Wednesday, December 5, 2007

Stock Trade Commissions

As I mentioned in my last post on the cost of trading stocks, I pay a $10 commission for each stock trade. In most years I make between 5 and 20 trades. If I average one trade per month for 25 years, the commissions will add up to $3000 (ignoring inflation). This is low enough that it won’t have a serious impact on my returns.

My strategy for buying stocks is to guess at the future prospects of the business, determine a fair price for the stock, and compare this to the current stock price. If I buy a stock one day believing that the business will be successful, it is unlikely that something significant will happen in the first week or month that changes everything. This is why I tend to trade infrequently.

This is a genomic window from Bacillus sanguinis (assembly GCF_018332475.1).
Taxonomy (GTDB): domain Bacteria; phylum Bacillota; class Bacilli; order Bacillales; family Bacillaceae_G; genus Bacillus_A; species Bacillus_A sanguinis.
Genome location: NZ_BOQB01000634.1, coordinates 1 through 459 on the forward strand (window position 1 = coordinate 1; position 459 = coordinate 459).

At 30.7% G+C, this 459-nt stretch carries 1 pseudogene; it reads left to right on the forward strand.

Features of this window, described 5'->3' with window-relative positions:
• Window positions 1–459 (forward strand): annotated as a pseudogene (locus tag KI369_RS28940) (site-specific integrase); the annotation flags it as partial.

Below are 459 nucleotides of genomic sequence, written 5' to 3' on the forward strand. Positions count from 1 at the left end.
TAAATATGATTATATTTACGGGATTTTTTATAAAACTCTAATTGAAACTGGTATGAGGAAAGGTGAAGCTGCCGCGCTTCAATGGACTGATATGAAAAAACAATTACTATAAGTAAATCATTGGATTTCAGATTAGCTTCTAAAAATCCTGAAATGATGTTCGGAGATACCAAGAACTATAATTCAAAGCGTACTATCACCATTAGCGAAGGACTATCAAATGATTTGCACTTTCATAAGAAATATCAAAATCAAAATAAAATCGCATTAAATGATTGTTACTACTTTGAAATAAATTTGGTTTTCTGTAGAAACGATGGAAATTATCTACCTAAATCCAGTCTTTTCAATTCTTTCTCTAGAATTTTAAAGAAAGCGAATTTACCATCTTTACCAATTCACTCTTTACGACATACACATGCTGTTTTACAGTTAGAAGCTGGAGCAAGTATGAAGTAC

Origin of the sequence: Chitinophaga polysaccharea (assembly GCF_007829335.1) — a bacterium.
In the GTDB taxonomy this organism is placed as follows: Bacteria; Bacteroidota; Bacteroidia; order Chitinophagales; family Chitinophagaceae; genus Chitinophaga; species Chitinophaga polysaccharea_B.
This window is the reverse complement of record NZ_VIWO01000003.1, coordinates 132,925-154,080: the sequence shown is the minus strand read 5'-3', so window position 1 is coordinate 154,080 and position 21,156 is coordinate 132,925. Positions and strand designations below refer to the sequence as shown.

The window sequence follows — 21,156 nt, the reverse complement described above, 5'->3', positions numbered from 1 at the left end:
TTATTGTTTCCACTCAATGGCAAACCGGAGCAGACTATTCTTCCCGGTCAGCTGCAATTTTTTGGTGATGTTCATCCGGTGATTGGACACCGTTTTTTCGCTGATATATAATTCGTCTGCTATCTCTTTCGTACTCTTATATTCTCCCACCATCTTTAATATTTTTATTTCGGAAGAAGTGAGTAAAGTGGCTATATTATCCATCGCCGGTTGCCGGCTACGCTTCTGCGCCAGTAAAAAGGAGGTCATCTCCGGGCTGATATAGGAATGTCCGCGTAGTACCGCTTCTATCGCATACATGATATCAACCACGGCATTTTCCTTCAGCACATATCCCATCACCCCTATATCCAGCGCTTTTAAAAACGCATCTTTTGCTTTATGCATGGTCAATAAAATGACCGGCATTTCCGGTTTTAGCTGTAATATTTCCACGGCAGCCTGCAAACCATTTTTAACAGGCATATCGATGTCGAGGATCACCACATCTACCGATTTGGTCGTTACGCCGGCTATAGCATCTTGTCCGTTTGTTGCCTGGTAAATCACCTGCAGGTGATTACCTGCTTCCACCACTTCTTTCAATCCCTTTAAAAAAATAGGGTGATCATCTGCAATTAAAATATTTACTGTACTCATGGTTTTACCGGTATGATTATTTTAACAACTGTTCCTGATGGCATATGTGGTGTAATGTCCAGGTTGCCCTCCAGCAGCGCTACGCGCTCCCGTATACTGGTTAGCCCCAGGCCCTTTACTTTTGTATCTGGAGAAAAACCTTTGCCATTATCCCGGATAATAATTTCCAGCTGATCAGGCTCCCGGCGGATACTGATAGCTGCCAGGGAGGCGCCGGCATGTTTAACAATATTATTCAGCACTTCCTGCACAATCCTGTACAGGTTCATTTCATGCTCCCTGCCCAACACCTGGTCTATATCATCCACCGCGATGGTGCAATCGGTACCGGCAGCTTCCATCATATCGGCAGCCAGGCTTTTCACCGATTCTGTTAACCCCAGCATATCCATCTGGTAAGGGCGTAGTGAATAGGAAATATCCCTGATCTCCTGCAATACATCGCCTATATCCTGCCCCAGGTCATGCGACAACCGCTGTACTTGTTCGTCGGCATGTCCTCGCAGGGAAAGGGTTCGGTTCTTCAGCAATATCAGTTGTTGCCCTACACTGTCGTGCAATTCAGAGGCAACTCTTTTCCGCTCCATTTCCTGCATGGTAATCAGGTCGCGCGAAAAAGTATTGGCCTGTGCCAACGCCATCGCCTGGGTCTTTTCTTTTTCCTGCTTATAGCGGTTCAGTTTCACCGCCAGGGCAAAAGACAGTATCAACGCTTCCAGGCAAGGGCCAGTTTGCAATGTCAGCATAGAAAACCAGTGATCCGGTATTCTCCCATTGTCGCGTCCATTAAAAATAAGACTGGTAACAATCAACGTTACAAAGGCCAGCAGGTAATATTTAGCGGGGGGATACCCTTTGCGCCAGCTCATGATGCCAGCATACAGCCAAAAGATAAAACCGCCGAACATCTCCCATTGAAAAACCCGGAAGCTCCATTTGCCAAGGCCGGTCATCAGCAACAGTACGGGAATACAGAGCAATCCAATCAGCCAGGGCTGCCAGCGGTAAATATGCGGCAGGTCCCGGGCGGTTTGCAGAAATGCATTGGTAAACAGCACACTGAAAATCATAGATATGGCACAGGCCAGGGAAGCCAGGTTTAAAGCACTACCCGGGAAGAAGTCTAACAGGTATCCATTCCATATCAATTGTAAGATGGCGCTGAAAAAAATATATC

What happens if you trade more frequently than this? Suppose that day-trader Dave is playing with $10,000 and makes 2 trades a day, 5 days a week, for 50 weeks a year. (Even day traders need 2 weeks off, don’t they?) The commissions add up to $5000 per year. So, Dave needs to make a 50% return on his money just to pay the commissions and break even. I know I’m not smart enough to do this consistently. Most likely Dave will be just about out of money in a couple of years.

Some people might object to this analysis because day traders often get discounted trades. This is true. However, day traders often make more than 2 trades a day. No matter how you slice it, commissions are a huge hurdle for day traders to overcome. This explains why the majority of day traders lose their money. See this SEC article for more useful information about day trading.

All of this discussion didn’t even take into account the cost of stock spreads, which I discuss further in my next post.

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